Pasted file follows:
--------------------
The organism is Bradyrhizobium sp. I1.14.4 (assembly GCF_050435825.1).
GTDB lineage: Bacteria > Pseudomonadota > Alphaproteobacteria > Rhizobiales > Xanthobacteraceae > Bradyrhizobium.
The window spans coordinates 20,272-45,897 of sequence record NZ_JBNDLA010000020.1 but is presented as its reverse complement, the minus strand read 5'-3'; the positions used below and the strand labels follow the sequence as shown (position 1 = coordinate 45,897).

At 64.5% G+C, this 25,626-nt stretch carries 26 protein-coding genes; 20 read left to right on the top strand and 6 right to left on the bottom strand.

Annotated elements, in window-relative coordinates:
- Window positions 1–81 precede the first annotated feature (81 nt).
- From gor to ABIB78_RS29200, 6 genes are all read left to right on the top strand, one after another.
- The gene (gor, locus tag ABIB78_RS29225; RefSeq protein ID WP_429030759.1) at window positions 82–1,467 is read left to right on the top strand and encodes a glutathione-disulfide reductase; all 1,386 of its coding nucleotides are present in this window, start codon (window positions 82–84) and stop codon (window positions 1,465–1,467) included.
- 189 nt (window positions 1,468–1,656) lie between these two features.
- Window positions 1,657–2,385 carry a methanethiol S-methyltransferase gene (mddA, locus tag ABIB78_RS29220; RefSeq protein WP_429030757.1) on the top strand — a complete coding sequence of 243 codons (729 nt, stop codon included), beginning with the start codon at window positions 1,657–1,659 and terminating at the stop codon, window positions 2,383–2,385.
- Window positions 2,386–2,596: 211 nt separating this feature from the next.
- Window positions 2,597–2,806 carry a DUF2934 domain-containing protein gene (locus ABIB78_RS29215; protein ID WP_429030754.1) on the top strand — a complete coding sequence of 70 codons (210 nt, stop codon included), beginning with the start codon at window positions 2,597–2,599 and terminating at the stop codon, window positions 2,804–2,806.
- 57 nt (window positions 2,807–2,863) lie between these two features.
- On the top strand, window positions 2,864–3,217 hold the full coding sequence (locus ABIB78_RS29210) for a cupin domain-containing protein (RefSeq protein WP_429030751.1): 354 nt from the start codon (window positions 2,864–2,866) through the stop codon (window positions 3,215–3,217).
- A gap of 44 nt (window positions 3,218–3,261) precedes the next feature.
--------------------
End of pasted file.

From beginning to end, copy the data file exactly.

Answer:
The organism is Bradyrhizobium sp. I1.14.4 (assembly GCF_050435825.1).
GTDB lineage: Bacteria > Pseudomonadota > Alphaproteobacteria > Rhizobiales > Xanthobacteraceae > Bradyrhizobium.
The window spans coordinates 20,272-45,897 of sequence record NZ_JBNDLA010000020.1 but is presented as its reverse complement, the minus strand read 5'-3'; the positions used below and the strand labels follow the sequence as shown (position 1 = coordinate 45,897).

At 64.5% G+C, this 25,626-nt stretch carries 26 protein-coding genes; 20 read left to right on the top strand and 6 right to left on the bottom strand.

Annotated elements, in window-relative coordinates:
- Window positions 1–81 precede the first annotated feature (81 nt).
- From gor to ABIB78_RS29200, 6 genes are all read left to right on the top strand, one after another.
- The gene (gor, locus tag ABIB78_RS29225; RefSeq protein ID WP_429030759.1) at window positions 82–1,467 is read left to right on the top strand and encodes a glutathione-disulfide reductase; all 1,386 of its coding nucleotides are present in this window, start codon (window positions 82–84) and stop codon (window positions 1,465–1,467) included.
- 189 nt (window positions 1,468–1,656) lie between these two features.
- Window positions 1,657–2,385 carry a methanethiol S-methyltransferase gene (mddA, locus tag ABIB78_RS29220; RefSeq protein WP_429030757.1) on the top strand — a complete coding sequence of 243 codons (729 nt, stop codon included), beginning with the start codon at window positions 1,657–1,659 and terminating at the stop codon, window positions 2,383–2,385.
- Window positions 2,386–2,596: 211 nt separating this feature from the next.
- Window positions 2,597–2,806 carry a DUF2934 domain-containing protein gene (locus ABIB78_RS29215; protein ID WP_429030754.1) on the top strand — a complete coding sequence of 70 codons (210 nt, stop codon included), beginning with the start codon at window positions 2,597–2,599 and terminating at the stop codon, window positions 2,804–2,806.
- 57 nt (window positions 2,807–2,863) lie between these two features.
- On the top strand, window positions 2,864–3,217 hold the full coding sequence (locus ABIB78_RS29210) for a cupin domain-containing protein (RefSeq protein WP_429030751.1): 354 nt from the start codon (window positions 2,864–2,866) through the stop codon (window positions 3,215–3,217).
- A gap of 44 nt (window positions 3,218–3,261) precedes the next feature.